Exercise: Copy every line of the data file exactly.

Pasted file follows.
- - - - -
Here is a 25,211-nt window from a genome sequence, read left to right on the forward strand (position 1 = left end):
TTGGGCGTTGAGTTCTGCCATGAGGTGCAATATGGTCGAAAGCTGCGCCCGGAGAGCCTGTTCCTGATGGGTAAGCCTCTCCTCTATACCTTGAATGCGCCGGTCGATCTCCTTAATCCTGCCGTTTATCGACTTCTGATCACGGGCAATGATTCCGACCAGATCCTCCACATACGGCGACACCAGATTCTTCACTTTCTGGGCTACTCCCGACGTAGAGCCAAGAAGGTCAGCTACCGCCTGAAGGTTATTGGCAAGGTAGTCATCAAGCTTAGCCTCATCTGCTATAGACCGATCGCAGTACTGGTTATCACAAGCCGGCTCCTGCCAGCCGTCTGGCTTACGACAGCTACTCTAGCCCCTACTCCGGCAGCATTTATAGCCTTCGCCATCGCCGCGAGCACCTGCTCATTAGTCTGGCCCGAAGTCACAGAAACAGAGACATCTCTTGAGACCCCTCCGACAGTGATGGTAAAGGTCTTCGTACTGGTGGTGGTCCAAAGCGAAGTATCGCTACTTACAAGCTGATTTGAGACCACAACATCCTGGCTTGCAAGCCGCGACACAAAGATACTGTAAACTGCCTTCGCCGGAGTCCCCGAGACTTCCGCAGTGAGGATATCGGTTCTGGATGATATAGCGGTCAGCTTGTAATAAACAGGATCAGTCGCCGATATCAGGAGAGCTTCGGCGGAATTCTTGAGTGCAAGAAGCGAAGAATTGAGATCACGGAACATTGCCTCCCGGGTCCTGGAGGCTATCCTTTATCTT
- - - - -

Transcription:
Here is a 25,211-nt window from a genome sequence, read left to right on the forward strand (position 1 = left end):
TTGGGCGTTGAGTTCTGCCATGAGGTGCAATATGGTCGAAAGCTGCGCCCGGAGAGCCTGTTCCTGATGGGTAAGCCTCTCCTCTATACCTTGAATGCGCCGGTCGATCTCCTTAATCCTGCCGTTTATCGACTTCTGATCACGGGCAATGATTCCGACCAGATCCTCCACATACGGCGACACCAGATTCTTCACTTTCTGGGCTACTCCCGACGTAGAGCCAAGAAGGTCAGCTACCGCCTGAAGGTTATTGGCAAGGTAGTCATCAAGCTTAGCCTCATCTGCTATAGACCGATCGCAGTACTGGTTATCACAAGCCGGCTCCTGCCAGCCGTCTGGCTTACGACAGCTACTCTAGCCCCTACTCCGGCAGCATTTATAGCCTTCGCCATCGCCGCGAGCACCTGCTCATTAGTCTGGCCCGAAGTCACAGAAACAGAGACATCTCTTGAGACCCCTCCGACAGTGATGGTAAAGGTCTTCGTACTGGTGGTGGTCCAAAGCGAAGTATCGCTACTTACAAGCTGATTTGAGACCACAACATCCTGGCTTGCAAGCCGCGACACAAAGATACTGTAAACTGCCTTCGCCGGAGTCCCCGAGACTTCCGCAGTGAGGATATCGGTTCTGGATGATATAGCGGTCAGCTTGTAATAAACAGGATCAGTCGCCGATATCAGGAGAGCTTCGGCGGAATTCTTGAGTGCAAGAAGCGAAGAATTGAGATCACGGAACATTGCCTCCCGGGTCCTGGAGGCTATCCTTTATCTT